Carbon black is virtually pure elemental carbon in the form of colloidal particles that is composed of fine particles consisting mainly of carbon. Its physical appearance is that of a black, finely divided pellet or powder. Carbon black, any of a group of intensely black, finely divided forms of amorphous carbon, usually obtained as soot from partial combustion of hydrocarbons.
The term "carbon black" originated in the 1870's, when products manufactured from natural gas were sold under this name. Carbon black was called "soot" in the west and "shouen" in the east. Carbon black was used for writing letters on papyrus in ancient Egypt and on bamboo strips in ancient China. Carbon black production became a type of cottage industry about the time when the paper production method was established in the second century. In the 1740's, plant production started in the United States, and because of the production method used, it was then called "lampblack." It then became widely used in industries after it was produced with the channel process in 1892 and Since the mid-1970s, most carbon black has been produced by the oil furnace process, which is most often referred to as furnace black.
Among the most finely divided materials known, carbon blacks vary widely in particle size depending on the process by which they are made. Two carbon black manufacturing processes (furnace black and thermal black) produce nearly all of the world's carbon blacks, with the furnace black process being the most common. Furnace blacks are made in refractory chambers by incomplete combustion of any of various types of gaseous or liquid hydrocarbons. Channel or impingement black is made by the impingement of smoky flames from tiny jets on iron channels; the deposited black is scraped off by moving the channels over stationary scrapers. Thermal blacks are produced in the absence of air when hydrocarbons are decomposed by contact with heated refractories. Lampblack, the oldest known black pigment, is produced by burning oil, usually coal-tar creosote, in shallow pans, in a furnace with the draft regulated to give a heavy smoke cloud. Acetylene black is produced in refractory chambers in the absence of air by the decomposition of acetylene gas preheated to 800° C (1,500° F). It is used in applications requiring high electrical conductivity, such as dry cells. Carbon black particles are usually spherical in shape and less regularly crystalline than graphite. Carbon black changes into graphite if heated at 3,000° C (5,400° F) for a prolonged period.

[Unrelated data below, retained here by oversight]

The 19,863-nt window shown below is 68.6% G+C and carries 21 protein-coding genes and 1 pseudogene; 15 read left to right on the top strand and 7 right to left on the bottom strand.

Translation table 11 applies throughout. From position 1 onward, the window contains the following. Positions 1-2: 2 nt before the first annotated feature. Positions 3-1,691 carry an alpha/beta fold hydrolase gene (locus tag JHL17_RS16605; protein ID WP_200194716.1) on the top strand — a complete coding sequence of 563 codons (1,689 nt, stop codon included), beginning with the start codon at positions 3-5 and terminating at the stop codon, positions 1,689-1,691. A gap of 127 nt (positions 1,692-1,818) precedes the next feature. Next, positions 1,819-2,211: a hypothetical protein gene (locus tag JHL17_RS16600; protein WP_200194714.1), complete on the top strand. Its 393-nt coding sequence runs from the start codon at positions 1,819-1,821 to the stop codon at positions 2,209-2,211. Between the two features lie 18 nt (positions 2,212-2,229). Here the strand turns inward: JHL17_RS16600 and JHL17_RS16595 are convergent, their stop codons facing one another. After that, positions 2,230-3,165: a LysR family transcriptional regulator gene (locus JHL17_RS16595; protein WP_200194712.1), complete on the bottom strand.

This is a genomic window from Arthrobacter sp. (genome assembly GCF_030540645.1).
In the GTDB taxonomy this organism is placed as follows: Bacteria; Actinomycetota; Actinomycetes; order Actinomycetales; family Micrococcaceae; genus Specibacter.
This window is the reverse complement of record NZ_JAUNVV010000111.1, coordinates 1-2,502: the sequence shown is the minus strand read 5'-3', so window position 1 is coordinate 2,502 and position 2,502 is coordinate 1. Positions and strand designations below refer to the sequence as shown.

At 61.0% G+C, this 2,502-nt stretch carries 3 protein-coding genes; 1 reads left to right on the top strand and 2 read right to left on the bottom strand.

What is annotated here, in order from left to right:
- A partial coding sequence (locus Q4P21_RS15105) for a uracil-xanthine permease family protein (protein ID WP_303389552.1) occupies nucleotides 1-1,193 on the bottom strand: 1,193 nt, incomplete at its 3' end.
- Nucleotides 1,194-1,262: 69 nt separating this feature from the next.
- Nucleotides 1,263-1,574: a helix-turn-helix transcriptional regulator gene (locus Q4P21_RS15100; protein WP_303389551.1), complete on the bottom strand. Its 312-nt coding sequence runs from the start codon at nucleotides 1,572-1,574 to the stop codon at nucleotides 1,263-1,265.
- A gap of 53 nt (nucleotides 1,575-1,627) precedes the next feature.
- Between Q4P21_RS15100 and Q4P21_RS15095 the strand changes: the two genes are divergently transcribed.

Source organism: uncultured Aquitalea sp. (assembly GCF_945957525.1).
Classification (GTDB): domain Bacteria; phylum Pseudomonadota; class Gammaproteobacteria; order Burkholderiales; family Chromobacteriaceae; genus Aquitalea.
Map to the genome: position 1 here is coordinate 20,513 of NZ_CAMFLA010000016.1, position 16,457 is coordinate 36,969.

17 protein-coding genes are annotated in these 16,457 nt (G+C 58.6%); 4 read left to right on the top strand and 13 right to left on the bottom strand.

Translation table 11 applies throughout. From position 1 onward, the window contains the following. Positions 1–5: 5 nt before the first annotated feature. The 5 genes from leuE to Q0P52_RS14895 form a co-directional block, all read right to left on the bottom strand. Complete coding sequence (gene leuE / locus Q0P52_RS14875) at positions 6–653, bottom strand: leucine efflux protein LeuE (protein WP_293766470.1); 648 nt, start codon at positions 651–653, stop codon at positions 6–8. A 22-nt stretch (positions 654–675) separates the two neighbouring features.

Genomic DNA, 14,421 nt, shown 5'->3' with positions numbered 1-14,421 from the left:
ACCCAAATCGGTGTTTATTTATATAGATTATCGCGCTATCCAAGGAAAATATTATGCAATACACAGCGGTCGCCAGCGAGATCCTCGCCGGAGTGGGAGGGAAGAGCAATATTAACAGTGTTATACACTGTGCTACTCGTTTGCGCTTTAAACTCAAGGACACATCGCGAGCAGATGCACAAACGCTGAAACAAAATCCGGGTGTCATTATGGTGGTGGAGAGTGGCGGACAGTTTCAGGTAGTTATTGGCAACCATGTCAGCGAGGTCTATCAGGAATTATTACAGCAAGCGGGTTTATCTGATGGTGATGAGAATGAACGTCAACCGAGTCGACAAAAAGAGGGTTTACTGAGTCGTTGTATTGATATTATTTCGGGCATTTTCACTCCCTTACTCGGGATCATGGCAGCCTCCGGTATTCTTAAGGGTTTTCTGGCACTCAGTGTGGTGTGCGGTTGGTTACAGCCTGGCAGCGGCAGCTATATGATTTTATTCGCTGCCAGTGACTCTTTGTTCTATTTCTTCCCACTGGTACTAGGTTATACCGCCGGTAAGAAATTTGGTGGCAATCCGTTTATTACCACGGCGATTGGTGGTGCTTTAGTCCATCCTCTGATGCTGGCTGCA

Carbon black is also in the top 50
industrial chemicals manufactured worldwide, based on annual tonnage. Current
worldwide production is about 18 billion pounds per year [8.1 million metric
tons]. Approximately 90% of carbon black is used in rubber applications, 9% as
a pigment, and the remaining 1% as an essential ingredient in hundreds of
diverse applications. Modern carbon black products are direct descendants of
early "lamp blacks" first produced by the Chinese over 3,500 years
ago. These early lamp blacks were not very pure and differed greatly in their
chemical composition from current carbon blacks.
Carbon Black Applications:
Carbon black is used in automobile tires.
Carbon black is used in printing inks, paints and toners.
Carbon black is used in protective coatings.
Carbon black is used in antistatic films and fibers.
Carbon black is used in protective coatings, plastics and resistors.